Saturday, December 30, 2006

Salt and Light - Home Alone - Christmas - Holy Family Archive

The movie Home Alone begins with a scene of the entire family gathered in the house the night before they are getting ready to go on a trip to Paris.  There’s all kinds of chaos, and Kevin -who is the youngest boy in the family, feels left out.  Everyone seems to be either picking on him or ignoring him; he even gets made fun of, for not knowing how to pack his luggage.  At one point he gets so frustrated, he says “When I grow up and get married, I’m living alone.

Well Kevin seems to keep getting into trouble and his whole family continues to treat him poorly.  So he finally says to his mom, “Everyone in this family hates me…” and she blurts back “then maybe you should ask Santa for a new family…”  Kevin continues, “I hate this family… I don’t want to see any of you again..."  Then he says to himself, "I wish they would all just disappear."

The next morning Kevin wakes up and to his surprise, he can't find anyone. He searches the house and calls for his mom until he realizes it is empty; there is no one there; he is all alone! Then it comes to him, “I MADE my family disappear!” 

In the next scene, the family is on the plane to Paris -Kevin's parents are even in first class, with the kids back in coach. Suddenly Kevin's mother has this feeling -that she forgot something, and then she realizes --- "KEVIN!!!!"

Seemingly, she begins to ask - “How could we do this… we forgot him… what kind of mother am I?” 

This moment is a wonderful parallel to what Mary must have felt, and how she must have reacted as they traveled with the caravan and she realized that her son wasn’t with them.  

In the movie Home Alone, this time of separation, though painful, allows Kevin to come to appreciate his family. It also gives him the freedom to discover how much he really can do on his own.  It gives him the chance to realize his own gifts and come of age.  It is a time of great freedom.  

For Jesus as well it was a time of coming into His own.  In the Jewish custom, it was normal for a child at around age 12 to begin to take vows and responsibility.  Here Jesus has chosen for Himself to stay behind, and finds Himself in the temple teaching the teachers, asking questions, and answering them.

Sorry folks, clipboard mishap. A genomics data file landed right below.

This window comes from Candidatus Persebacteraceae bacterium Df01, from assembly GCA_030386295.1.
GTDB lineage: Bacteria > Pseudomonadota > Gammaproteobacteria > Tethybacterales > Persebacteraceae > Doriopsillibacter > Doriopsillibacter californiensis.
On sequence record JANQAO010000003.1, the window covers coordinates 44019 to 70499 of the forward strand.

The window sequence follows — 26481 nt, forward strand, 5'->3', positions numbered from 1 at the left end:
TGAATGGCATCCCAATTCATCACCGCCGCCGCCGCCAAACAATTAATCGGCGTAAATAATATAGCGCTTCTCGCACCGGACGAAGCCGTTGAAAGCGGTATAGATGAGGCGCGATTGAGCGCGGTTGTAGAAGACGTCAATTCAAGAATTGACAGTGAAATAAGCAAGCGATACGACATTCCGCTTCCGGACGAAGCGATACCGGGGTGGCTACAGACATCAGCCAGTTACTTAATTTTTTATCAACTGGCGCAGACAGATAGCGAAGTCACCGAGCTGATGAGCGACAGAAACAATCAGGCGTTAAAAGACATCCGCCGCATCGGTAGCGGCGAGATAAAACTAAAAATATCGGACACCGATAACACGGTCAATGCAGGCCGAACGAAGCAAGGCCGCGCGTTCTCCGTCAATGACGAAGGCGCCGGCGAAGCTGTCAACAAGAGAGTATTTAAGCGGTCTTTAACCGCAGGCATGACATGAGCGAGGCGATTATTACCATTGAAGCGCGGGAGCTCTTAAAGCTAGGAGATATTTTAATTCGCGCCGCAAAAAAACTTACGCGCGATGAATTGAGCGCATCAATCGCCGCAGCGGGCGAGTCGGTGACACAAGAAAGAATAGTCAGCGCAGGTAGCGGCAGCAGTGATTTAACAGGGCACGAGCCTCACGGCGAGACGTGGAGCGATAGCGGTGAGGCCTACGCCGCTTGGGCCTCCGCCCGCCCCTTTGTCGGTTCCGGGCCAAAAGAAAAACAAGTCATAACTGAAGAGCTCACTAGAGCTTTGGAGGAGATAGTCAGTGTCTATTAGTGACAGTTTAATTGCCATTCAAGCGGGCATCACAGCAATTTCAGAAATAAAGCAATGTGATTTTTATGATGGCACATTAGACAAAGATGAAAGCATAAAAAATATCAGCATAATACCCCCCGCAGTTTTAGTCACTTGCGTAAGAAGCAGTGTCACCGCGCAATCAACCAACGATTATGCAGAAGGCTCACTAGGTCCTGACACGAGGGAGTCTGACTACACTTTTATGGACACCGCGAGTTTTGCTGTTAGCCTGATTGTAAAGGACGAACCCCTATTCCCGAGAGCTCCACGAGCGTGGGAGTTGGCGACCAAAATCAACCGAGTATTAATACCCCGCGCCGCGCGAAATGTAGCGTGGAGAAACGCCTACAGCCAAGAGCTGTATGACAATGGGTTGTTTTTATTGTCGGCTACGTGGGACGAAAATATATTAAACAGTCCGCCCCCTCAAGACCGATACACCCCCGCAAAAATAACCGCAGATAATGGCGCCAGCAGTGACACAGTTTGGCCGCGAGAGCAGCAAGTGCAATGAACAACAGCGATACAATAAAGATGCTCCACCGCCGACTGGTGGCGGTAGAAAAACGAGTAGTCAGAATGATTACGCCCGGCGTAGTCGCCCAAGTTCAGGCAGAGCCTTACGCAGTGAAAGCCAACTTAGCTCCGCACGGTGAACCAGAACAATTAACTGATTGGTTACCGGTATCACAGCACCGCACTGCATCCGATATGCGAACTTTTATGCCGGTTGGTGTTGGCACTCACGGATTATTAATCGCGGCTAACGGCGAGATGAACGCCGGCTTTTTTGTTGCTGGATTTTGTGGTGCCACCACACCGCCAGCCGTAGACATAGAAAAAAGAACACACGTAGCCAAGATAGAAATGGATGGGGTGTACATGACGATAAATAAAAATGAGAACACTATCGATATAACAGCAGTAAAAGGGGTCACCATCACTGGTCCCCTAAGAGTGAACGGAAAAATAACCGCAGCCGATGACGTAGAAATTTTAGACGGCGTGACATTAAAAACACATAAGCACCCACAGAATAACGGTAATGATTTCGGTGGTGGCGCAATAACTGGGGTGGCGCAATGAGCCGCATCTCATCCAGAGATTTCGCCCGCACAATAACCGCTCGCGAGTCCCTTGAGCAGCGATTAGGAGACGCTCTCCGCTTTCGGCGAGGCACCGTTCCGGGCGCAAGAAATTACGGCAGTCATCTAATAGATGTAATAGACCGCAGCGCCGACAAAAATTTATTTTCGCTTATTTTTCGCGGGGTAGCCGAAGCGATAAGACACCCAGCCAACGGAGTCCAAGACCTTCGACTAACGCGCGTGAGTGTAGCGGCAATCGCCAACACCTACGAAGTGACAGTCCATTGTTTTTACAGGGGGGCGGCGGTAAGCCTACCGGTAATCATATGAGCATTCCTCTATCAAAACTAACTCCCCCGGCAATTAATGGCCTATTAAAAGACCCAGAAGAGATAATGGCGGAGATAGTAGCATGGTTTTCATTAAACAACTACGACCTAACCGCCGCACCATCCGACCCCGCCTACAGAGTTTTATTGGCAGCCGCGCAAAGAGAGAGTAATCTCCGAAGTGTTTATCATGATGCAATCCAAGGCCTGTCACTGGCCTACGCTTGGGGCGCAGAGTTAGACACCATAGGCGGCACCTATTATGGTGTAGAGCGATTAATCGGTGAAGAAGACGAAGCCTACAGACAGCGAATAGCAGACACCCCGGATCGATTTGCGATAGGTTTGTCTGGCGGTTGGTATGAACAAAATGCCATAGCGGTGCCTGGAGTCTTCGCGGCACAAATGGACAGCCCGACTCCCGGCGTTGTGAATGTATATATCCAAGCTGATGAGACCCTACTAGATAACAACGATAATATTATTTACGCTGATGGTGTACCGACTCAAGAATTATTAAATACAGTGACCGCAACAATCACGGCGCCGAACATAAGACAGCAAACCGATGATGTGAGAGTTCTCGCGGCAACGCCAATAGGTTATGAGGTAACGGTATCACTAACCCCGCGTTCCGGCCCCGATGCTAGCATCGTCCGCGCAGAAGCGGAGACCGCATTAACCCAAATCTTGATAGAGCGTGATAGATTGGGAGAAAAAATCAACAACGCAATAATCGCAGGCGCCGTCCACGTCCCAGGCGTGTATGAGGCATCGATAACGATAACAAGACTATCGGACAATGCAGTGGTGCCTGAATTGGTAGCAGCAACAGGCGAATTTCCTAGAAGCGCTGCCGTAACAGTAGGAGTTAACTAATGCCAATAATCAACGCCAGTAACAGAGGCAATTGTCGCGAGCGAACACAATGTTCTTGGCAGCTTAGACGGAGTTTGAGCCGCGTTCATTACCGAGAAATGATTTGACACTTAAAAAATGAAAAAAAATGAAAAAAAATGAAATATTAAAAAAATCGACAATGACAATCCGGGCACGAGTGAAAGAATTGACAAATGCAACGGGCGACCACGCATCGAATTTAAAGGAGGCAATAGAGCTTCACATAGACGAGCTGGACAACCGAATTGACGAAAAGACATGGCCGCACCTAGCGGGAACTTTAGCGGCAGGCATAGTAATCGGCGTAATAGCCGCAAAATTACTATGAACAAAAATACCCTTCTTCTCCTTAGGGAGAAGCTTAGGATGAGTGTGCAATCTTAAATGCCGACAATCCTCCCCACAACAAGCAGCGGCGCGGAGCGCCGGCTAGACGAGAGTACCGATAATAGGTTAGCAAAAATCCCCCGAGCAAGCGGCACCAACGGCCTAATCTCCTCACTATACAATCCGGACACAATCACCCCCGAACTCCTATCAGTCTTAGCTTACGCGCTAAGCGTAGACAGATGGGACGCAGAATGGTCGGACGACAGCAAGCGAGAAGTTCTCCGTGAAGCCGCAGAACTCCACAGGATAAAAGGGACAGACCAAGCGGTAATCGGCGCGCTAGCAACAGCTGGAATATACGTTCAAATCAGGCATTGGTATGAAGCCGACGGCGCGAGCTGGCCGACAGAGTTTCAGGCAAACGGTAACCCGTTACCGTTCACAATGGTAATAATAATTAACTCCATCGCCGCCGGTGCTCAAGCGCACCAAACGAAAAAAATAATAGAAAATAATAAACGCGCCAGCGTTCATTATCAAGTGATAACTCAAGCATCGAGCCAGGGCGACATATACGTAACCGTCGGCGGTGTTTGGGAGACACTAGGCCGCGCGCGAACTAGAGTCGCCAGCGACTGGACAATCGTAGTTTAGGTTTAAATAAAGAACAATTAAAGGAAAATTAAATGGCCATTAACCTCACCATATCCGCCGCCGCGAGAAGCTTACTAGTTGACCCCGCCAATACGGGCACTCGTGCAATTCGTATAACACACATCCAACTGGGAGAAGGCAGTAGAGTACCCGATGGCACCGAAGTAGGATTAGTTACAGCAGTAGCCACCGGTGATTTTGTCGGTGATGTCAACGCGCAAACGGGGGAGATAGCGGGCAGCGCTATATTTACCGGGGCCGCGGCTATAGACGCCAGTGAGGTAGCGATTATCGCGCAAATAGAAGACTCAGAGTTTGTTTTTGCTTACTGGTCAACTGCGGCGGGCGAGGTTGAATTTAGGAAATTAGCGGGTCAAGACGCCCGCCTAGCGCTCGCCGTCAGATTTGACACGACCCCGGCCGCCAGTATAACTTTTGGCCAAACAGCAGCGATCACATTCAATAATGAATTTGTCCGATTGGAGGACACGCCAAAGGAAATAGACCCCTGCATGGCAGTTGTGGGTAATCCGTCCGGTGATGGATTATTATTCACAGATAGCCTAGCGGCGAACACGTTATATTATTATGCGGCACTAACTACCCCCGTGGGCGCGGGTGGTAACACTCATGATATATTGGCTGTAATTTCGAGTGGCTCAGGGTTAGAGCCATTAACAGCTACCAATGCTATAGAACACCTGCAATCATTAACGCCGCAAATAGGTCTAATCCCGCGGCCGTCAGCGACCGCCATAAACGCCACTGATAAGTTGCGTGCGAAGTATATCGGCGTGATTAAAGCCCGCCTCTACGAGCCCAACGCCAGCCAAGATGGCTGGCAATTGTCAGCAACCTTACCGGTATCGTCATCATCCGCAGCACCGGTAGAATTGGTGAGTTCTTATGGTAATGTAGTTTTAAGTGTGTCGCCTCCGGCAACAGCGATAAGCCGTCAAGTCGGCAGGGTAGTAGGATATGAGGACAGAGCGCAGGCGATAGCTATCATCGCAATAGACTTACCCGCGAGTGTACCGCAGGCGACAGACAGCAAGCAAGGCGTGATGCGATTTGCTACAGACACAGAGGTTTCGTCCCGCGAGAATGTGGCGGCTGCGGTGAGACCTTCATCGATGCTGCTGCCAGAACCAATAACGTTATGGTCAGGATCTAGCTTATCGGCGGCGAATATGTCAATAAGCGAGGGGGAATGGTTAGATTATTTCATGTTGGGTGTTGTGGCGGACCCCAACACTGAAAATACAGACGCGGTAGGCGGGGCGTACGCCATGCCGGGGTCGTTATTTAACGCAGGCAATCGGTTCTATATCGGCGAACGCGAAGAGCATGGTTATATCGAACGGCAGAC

When Mary and Joseph finally find Jesus, they are amazed by this. "But why?",  Jesus asks them. “Why were you looking for me?  Did you not know that I must be in my Father’s house.”  Try as they might, neither Mary nor Joseph understood what Jesus was saying to them.

As they did not understand back then, to this day it is still hard for us to understand how a 12 year old could sit in the midst of teachers and astound them.  Jesus tells us that it is the children who have wisdom.  But, do we really believe this?  

Do we believe that our children have something to offer us?  All this stuff in Scripture... 'wives be subordinate to your husbands', 'children obey your parents', 'husbands love your wives', and 'fathers do not provoke your children' -should not cause us to nudge each other in the pews and say “SEE!”, rather it should help us see what we are called to do. And that is to love, respect, and forgive others, while allowing them to love, respect, and forgive us.   

Sometimes we may wish that we had different families or wish that they would just go away -but like in the movie Home Alone, it’s not long before Kevin realizes how empty his house is without his family there. At that moment, he pulls out a family picture -and looking at it, he says "I hope you come back". Then he kisses it.  Kevin realizes that instead of presents, all he wants for Christmas is to have his family back.

It is with our families (no matter how dysfunctional they are), that we learn to love.  And it can be done through the simplest of actions:
"Put on, as God’s chosen ones, holy and beloved, heartfelt compassion, kindness, humility, gentleness, and patience, bearing with one another and forgiving one another, if one has a grievance against another; as the Lord has forgiven you, so must you also do. And over all these put on love, that is, the bond of perfection. And let the peace of Christ control your hearts, the peace into which you were also called in one Body. And be thankful." (Colossians 3:12-17)
We don’t have to have all the problems in our families solved -and it doesn’t have to be perfect, but if we can begin with small acts of compassion, of gentleness, of humility, of patience, and of forgiveness,  we will find Jesus once more and He will bring us together in His temple.  

Then you will come to find that times of separation will be turned into times of growth, of realizing the grace that is in our lives and the blessing that our families are.  Mary let her son go for a time and allowed Him to begin to find His mission and calling as the Son of God.  Are we willing to trust that God will guide them and care for them?  

Ultimately, Kevin is brought back together with his family. The first words out of his mother's mouth as she hugs & kisses him, "Oh Kevin, I’m so sorry." The moment is one of great reconciliation, forgiveness, and mutual love.  

Our families can become separated, but God desires to bring them together and to bring growth out of the separation.  

Our Christmas gift is Jesus, finding Jesus at the center of our families as he brings us back together through reconciliation.

So what did Jesus gift you with this Christmas?  How has He helped you to discover your own vocation, your own mission, your own way of loving?  And how has He helped you to allow another to be free to find their own?  

If we can see the face of God in others and love them and respect them and let them be who they are, we too will begin to grow in love, in wisdom, in age, and in favor with the Lord.